Here are 10 signs pointing to the need to consider using the Logical Thinking Process in order to help you solve your complex problems and structure your transformation plan.
Don’t know what The Logical Thinking Process is?
>The Logical Thinking Process in a nutshell
This article was originally written to promote the Logical Thinking Process training course with Bill Dettmer and Marris Consulting in Paris, an event I am involved in. I could not help but replicate it here!
The Logical Thinking Process is a great help if You:
- do not know how to properly state your Vision and Goal
- are unsure about what is required to achieve your Goal
- are afraid of costly and questionable “nice-to-haves” your staff is asking for
- have no benchmark for orienting and monitoring all efforts
- have no idea how far your organization is from the Goal
- are stuck with conflicting objectives or constraints
- do not know what to do to close the gaps and achieve your Goal
- are afraid about possible negative side effects and obstacles of your plan
- are uneasy about how to communicate the necessary changes
- would like to have a list of prerequisites for successful change
1. You do not know how to properly state your Vision and Goal
Surprisingly many employees, from shop floor to top managers, don’t know precisely what the Goal of the company is or have different views on it. How can they align their contribution if the Goal is not clear or understood in different ways?
The Logical Thinking Process starts with a clear and unambiguous Goal statement, an absolute must in order to meet success. A powerful multipurpose tool will help: the Goal Tree.
2. You are unsure about what is required to achieve your Goal
The Goal Tree describes all required Necessary Conditions to be fulfilled for achieving the Goal. These Necessary Conditions are listed from a sound and robust analysis using only “necessity-based logic”, in a scientific approach.
3. You are afraid of costly and questionable “nice-to-haves” your staff is asking for
With the Necessary Conditions listed, only those complying to the logical “necessity-based logic” will be kept. All others, not strictly necessarily will be discarded.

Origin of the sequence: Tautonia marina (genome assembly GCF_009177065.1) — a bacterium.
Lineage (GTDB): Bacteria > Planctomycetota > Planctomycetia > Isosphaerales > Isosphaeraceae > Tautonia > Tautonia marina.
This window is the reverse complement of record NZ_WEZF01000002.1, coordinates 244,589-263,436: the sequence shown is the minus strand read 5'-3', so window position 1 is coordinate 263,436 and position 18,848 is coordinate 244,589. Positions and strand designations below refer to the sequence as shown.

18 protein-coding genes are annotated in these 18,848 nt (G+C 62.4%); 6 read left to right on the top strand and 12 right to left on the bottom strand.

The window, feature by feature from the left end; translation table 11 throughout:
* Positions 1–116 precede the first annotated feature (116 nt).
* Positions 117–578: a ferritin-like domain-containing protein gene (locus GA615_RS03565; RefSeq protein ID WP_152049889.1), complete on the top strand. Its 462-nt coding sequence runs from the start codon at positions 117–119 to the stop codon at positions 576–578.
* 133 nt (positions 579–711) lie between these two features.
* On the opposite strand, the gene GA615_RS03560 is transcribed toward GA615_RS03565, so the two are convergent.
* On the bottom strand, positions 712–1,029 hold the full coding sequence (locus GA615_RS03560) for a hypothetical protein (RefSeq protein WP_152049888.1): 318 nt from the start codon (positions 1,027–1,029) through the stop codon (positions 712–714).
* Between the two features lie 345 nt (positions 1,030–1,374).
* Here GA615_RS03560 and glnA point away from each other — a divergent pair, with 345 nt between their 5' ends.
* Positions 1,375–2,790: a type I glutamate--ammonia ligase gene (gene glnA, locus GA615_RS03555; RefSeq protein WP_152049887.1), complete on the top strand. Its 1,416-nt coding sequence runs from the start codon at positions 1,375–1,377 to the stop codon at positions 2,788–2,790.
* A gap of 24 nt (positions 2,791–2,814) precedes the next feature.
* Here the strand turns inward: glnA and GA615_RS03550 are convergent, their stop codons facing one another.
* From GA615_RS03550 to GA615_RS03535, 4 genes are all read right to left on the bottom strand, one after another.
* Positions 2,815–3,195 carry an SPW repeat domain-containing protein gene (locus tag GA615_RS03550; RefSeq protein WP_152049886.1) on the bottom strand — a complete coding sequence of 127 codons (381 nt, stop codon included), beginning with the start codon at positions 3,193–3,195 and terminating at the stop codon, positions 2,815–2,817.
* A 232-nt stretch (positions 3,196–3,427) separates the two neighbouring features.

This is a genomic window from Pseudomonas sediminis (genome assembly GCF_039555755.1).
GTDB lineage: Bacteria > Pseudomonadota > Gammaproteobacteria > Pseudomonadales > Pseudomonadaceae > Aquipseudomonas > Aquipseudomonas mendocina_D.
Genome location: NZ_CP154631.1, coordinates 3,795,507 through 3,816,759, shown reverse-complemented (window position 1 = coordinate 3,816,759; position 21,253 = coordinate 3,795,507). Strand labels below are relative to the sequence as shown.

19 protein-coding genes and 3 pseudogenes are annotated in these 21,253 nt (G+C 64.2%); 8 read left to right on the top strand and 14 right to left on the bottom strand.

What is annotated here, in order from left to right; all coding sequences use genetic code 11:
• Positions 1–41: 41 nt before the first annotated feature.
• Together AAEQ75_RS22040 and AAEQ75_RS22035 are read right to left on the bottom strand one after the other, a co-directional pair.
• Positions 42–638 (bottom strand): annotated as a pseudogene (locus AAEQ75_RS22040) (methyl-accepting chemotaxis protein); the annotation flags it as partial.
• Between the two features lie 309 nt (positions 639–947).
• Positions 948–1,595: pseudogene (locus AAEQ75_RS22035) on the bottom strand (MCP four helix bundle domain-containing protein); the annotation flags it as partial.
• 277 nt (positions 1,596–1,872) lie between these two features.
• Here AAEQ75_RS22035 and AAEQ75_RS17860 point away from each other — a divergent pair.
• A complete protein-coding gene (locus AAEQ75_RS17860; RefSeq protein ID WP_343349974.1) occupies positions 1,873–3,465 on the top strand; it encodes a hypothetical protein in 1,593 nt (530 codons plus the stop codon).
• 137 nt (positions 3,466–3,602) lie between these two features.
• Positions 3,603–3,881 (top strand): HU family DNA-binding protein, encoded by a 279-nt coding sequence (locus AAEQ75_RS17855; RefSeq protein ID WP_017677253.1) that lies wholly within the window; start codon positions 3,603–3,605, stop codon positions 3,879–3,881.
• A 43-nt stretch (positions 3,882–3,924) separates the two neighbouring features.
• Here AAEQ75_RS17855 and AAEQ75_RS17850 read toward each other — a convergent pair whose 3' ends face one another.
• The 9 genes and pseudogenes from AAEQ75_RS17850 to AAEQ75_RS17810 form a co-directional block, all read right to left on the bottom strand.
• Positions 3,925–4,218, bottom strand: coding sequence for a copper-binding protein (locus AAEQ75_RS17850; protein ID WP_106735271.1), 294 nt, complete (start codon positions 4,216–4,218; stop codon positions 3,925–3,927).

This is a very powerful means to filter out all the personal wishes and “nice-to-haves”.
4. You have no benchmark for orienting and monitoring all efforts
Once the Goal Tree is completed, it is a system-wide benchmark of what is required to achieve the Goal. The Goal Tree is then used to check the status of each Necessary Condition and the overall progress towards the Goal.
A Goal Tree is valid as long as the business environment does not drastically change, so the few hours investment in building the Tree is definitely worth it.
5. You have no idea how far your organization is from the Goal
Besides the Goal Tree, the Logical Thinking Process provides other tools among which the Current Reality Tree, describing the actual state of the organization in regards of gaps to the Goal.
The Current Reality Tree is built starting from difficulties and problems encountered by the organization and goes down to the very few root causes, discovered using the cause-effect logic.
Treating the few root causes will solve many problems at once as they are only multiple Undesirable Effects related to a same cause.
6. You are stuck with conflicting objectives or constraints
Among the obstacles on the road to the Goal, conflicting objectives or constraints are common. To tackle these conflicts, the Logical Thinking Process provides a tool called Conflict Resolution Diagram. Based like the other tools on logic, it helps to debunk myths and false beliefs as well as find win-win solutions to conflicts.
7. You do not know what to do to close the gaps and achieve your Goal
The Logical Thinking Process depicts the desirable future state with a Future Reality Tree in which the previously listed obstacles and problems have been removed or by-passed with appropriate solutions.
The “difference” between the Current Reality Tree and the Future Reality Tree are the gaps to fill in order to achieve the Goal.
8. You are afraid about possible negative side effects and obstacles of your plan
Simple elegant or sophisticated solutions may look good on paper but can mess up more than solve current problems. Fearing something could go wrong and lead to a worse condition can paralyze initiatives.
In order to prevent possible negative side effects, the Logical Thinking Process provides “stress test” and robustness assessments. Among them, any possibility for negative side effects to develop is scrutinized.
If one pops up, an appropriate preventative countermeasure is defined. At the end of the analysis, the robustness of the solution is guaranteed.
9. You are uneasy about how to communicate the necessary changes
The Logical Thinking Process and its tools provide robust and straightforward means to communicate what the necessary changes are, why and how to make the change happen.
As everything is based on sound logic, it is free from any emotional biases and verifiable by anybody, making the communication very robust and compelling.
10. You would like to have a list of prerequisites for successful change
Everybody wants a clear roadmap and concrete examples about what is to be done.
The Logical Thinking Process provides a logical Prerequisite Tree, listing all steps and Intermediate Objectives along the path to reaching the Goal.
The Logical Thinking Process is surely the most structured and robust way to lead the transformation of an organization, from its difficulties to its success.
If one of these 10 signs applies to your organization, you really should consider the Logical Thinking Process.